Have you ever noticed that when rifle hunters boast about their kills in the field, it’s almost always about how long a shot they made? 382 yards. 469 yards. 591 yards? And is it not true that, whenever an archer brags about a kill, if — indeed — he or she does, it’s usually about how close the bowhunter got before taking the shot? Regardless of choice of weapon, I submit that — the longer the shot taken — the more it becomes a challenge of marksmanship, and the less an exercise of one’s hunting skills.

 

And don’t ever forget this unalterable truth: Bowhunting is the near-perfect embodiment of Murphy’s Law — namely, that, if something can go wrong, it often will. From 100 yards distant, at the crack of a rifle, a deer cannot relocate its vitals fast enough to avoid the lethal shot. Yet with a high-tech bow — even with the fastest bow with the lightest of hunting arrows — an animal that goes into motion at the instant of the bowstring’s release will almost always turn a “perfectly aimed” shot into a poor hit, or else a total miss. That can even happen at 20 yards, let alone 50, 80, or 100 yards!   If I do miss at 25 yards or less, I’m close enough to be able to see whether I missed or not, OR — if I got a poor hit — to see where the arrow struck my quarry, so that the follow-up can be more wisely planned. The bottom line is that, the longer the shot, the more uncertain I’m likely to be as to what really happens when the arrow arrives in the vicinity of its target. Barebow hunting forces the ethical hunter to take shorter shots, thereby increasing his or her instant knowledge of the shot’s result.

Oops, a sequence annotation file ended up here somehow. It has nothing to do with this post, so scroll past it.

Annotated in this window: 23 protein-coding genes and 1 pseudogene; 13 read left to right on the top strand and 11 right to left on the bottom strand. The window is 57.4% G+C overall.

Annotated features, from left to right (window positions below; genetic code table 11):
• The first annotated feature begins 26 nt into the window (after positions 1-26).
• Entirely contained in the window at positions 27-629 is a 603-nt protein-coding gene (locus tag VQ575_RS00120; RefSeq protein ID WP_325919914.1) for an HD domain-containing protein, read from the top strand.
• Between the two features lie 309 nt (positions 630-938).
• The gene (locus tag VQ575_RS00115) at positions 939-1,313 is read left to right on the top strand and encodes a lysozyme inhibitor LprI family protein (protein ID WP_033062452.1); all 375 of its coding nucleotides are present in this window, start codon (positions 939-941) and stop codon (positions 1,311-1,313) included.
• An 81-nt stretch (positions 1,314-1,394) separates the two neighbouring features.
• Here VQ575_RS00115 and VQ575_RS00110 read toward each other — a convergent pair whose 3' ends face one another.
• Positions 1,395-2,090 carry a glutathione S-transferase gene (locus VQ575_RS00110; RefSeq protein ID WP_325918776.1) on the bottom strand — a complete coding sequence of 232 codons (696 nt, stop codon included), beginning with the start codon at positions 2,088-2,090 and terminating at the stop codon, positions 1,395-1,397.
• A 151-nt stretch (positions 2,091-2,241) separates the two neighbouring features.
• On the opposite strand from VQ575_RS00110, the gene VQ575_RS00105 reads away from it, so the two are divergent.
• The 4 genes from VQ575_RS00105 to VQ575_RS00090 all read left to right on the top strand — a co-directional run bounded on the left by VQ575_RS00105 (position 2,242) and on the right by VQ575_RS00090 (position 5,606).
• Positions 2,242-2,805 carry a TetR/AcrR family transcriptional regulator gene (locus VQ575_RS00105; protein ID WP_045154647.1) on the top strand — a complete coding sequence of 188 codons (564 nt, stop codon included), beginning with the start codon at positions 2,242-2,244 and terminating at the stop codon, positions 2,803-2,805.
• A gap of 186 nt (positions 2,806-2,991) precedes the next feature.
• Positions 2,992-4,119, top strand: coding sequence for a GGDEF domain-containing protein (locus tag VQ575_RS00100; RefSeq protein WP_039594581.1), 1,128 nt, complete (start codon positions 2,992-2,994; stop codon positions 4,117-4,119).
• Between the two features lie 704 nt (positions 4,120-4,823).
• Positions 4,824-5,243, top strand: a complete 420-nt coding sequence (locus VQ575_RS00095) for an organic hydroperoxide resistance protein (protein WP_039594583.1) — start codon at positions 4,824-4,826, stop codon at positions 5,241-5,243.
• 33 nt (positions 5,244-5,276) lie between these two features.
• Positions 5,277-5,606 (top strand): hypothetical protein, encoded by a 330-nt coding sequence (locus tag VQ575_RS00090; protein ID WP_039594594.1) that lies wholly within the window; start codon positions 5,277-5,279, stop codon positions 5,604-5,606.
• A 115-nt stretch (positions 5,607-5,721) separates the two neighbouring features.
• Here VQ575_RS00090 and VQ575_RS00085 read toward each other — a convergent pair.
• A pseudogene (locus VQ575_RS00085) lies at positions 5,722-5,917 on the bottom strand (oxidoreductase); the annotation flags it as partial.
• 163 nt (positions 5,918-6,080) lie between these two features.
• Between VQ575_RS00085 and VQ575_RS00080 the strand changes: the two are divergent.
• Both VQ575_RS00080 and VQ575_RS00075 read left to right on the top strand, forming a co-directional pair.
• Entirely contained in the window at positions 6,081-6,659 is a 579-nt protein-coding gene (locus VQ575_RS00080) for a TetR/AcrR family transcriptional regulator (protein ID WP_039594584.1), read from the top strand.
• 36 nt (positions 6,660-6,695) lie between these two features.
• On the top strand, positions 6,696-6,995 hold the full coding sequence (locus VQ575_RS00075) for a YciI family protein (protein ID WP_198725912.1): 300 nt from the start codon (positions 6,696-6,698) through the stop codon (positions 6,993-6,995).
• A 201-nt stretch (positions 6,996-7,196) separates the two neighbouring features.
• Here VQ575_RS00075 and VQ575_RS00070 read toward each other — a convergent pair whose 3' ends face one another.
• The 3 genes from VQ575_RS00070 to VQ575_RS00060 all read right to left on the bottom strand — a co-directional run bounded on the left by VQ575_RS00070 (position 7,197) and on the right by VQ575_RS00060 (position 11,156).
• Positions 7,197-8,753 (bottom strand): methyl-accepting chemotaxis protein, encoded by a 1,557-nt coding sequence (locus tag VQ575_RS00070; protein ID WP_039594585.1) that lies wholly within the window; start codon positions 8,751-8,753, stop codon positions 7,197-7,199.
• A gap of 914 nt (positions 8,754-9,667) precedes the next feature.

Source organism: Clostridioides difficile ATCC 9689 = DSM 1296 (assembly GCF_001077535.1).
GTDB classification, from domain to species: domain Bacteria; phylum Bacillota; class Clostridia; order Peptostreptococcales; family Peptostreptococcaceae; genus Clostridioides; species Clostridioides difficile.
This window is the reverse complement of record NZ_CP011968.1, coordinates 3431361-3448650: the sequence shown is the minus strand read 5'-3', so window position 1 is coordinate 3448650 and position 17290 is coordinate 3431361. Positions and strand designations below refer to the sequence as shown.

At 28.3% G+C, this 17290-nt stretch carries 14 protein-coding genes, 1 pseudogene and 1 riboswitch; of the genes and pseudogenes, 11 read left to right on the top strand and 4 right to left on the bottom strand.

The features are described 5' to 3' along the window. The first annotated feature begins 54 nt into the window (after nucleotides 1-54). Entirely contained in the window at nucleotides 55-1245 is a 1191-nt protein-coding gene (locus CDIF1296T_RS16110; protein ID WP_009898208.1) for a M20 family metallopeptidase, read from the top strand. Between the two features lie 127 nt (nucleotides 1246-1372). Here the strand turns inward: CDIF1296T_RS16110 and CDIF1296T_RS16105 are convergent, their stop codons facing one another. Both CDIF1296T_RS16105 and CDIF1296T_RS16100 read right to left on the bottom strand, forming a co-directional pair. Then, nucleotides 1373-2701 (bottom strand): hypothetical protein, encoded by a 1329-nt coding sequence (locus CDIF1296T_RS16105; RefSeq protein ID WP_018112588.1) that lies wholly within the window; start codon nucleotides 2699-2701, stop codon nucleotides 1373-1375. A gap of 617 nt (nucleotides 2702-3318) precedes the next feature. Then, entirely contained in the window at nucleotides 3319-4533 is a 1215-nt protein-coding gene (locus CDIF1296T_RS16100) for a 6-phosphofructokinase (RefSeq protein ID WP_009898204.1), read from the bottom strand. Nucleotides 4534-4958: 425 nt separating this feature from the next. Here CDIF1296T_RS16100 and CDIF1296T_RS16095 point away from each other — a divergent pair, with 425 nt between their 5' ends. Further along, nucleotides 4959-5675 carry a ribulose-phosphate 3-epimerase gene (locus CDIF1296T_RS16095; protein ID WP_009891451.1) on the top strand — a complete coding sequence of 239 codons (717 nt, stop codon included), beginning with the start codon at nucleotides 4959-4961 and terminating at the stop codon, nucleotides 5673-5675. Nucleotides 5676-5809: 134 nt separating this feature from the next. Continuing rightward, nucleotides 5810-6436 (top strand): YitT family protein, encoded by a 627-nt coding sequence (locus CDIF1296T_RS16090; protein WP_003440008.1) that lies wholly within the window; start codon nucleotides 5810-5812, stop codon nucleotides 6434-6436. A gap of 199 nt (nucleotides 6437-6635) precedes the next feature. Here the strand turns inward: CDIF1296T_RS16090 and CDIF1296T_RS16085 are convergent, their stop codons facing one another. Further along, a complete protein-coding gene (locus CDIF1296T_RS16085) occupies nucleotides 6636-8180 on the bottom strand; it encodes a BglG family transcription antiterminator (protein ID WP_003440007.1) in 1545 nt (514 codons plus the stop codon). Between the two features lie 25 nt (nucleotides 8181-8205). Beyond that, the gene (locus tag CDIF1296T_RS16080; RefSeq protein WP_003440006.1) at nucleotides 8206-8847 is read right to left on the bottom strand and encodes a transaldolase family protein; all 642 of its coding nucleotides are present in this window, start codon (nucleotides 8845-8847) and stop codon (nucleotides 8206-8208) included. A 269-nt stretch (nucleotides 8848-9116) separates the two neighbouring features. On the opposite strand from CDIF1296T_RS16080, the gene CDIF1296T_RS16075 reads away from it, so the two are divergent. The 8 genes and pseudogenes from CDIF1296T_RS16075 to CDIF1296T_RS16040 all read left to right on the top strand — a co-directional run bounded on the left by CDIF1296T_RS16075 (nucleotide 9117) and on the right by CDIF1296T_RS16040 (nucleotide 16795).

Hunting for me has always embodied my attempts at time-travel backwards, to reconnect with my Paleolithic ancestors. The more primitive my bow and archery tackle, the more easily I’ve been able to merge myself into that identity of Everyman, from ages buried in the distant past. As for the challenge of getting within bow range of wild animals, my many decades of hunting them in the wilderness areas of North America have taught me a lot about their natural defense systems. Most big-game animals possess what I call a “red-alert zone,” which extends to a radius of about 50 yards all around them. Penetrate that invisible “wall,” and it becomes a real challenge to remain undetected for long. Yet, depending on the size of your quarry, an ethical, fair-chase, barebow hunter will usually need to get within 15 to 30 yards, before a shot opportunity is possible. And even then, at such close range, it may be necessary to lie in wait for long periods of time — perhaps hours, on occasion — before the bedded or feeding animal rises or enters your only available shooting lane. OR, finally gives you the chance to sneak closer.